This devil tree does absolutely nothing for quail, or virtually any other wildlife for that matter, and it’s quite literally taking over the quail-hunting landscape in my home state of Oklahoma. Which is why it did my eastern red cedar-hating heart good recently to see the good folks of the Central Oklahoma 89er Quail Forever chapter donate $20,000 to the Oklahoma Department of Wildlife Conservation for the purchase of a cedar-cutting machine that will be used on the state’s wildlife management areas. Not only is it a great example of how local QF chapters’ dollars stay local, it’s a great use of those dollars as well. I for one can’t wait to see all those newly-cut cedar trees slowly turning brown as the dogs and I walk past them this fall.

That doesn’t mean, however, that I will stop waging my low-level personal warfare against eastern red cedars. Like some weird, demented anti-Johnny Appleseed, I long ago made it a point to stop and pull every eastern red cedar seedling I came across while out walking or hunting. A largely symbolic gesture, I know, especially compared with the absolutely real difference that my QF chapter’s contribution will be making with this new cedar-cutting machine. But that’s OK, they both still make me feel good…

What little gestures do you make or symbolic blows do you strike for your local quail?

Chad Love writes for Quail Forever (Pheasants Forever’s quail conservation division) from Woodward, Oklahoma. He is a lifelong quail hunter and “bird dog guy” who also writes for Field & Stream, including the magazine’s “Man’s Best Friend” gundog blog.

Pheasant, Quail Counts Up in Neb. April Survey

Wednesday, June 6th, 2012

Pheasants Forever File Photo

Results are in from the Nebraska Game and Parks Commission’s 2012 April Rural Mail Carrier Survey, with the statewide pheasant index slightly higher (up 2 percent) compared to 2011, and the bobwhite quail index up 175 percent compared to last year.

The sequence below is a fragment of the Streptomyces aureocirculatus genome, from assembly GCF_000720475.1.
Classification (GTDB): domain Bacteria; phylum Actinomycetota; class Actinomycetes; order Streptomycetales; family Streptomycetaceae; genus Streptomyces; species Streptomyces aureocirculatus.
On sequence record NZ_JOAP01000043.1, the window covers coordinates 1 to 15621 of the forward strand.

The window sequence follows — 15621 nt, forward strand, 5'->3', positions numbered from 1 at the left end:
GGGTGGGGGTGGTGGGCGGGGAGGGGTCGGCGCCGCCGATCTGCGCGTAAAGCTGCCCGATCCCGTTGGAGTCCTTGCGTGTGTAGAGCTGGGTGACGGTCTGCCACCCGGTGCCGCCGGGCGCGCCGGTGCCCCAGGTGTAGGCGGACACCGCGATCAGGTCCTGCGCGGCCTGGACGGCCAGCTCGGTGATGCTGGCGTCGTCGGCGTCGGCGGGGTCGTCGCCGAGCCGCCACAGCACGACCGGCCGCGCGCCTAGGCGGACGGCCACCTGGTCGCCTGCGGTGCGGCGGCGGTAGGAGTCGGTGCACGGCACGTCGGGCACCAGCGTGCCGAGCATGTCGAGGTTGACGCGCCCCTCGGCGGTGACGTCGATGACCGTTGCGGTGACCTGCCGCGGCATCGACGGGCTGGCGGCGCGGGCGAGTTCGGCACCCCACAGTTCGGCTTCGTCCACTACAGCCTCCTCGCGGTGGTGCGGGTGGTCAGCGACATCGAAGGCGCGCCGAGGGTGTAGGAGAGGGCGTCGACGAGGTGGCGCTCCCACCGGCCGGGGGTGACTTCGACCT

Indices were also higher in most pheasant regions, except for the Sandhills (down 41 percent) and the Southwest (down 8 percent). Bobwhite indices continued to improve following the devastating winter of 2009. The statewide bobwhite index was 175 percent higher in 2012 compared to 2011, and regional indices were higher everywhere except for the northeast region.

Jeff Lusk, Program Manager for Upland Game with Nebraska Game and Parks, cautions that percent differences comparatively can be misleading when relative abundance is low – regionally and statewide – as that leads to large percentage changes. Still, good news is good news for upland birds and upland hunters in Nebraska.

Field Notes are compiled by Anthony Hauck Pheasants Forever’s Online Editor. Email Anthony at and follow him on Twitter @AnthonyHauckPF.

We’re Not in Kansas Anymore

Monday, November 14th, 2011

Rooster Road Trip 2011 has moved on to Nebraska, but we’re sad to see Kansas go. Eight quail and a couple roosters found their way into our game bags, and what “The Golden Hour” didn’t produce in birds, it more than made up for in scenery:

PF's Andrew Vavra and his Lab, Beau, share a moment at the end of a hard day of hunting walk-in lands in Kansas. Photo by Anthony Hauck / Pheasants Forever

Follow Pheasants Forever’s Rooster Road Trip 2011 at, on Facebook ,YouTube, and Twitter (#rrt11). 

Anthony’s Antics Afield is written by Anthony Hauck, Pheasants Forever’s Online Editor. Email Anthony at and follow him on Twitter @AnthonyHauck.

A Series of Lovely Paintings

Thursday, July 14th, 2011

“I felt strange and somewhat rude as I walked in behind the point and honor – I was a man walking into what was so much like a famous painting that I almost had to laugh. But, if you’re lucky, that’s what a lot of quail hunting is – a series of lovely paintings that we walk into and out of all day long.”

Gene Hill, from My Respects to Mr. Bob

A classic Lynn Bogue Hunt print.

I believe that is my all-time favorite literary quote about quail hunting. I lifted it from Hill’s contribution to “The Bobwhite Quail Book” by Lamar Underwood. The edition I own was published in 1981 by the Amwell Press to commemorate the 15th anniversary of the Grand National Quail Hunt in Enid, Oklahoma. It’s a mint, limited-edition, slipcased copy that I found while perusing a thrift store. I paid a dollar for it. Sometimes even I get lucky.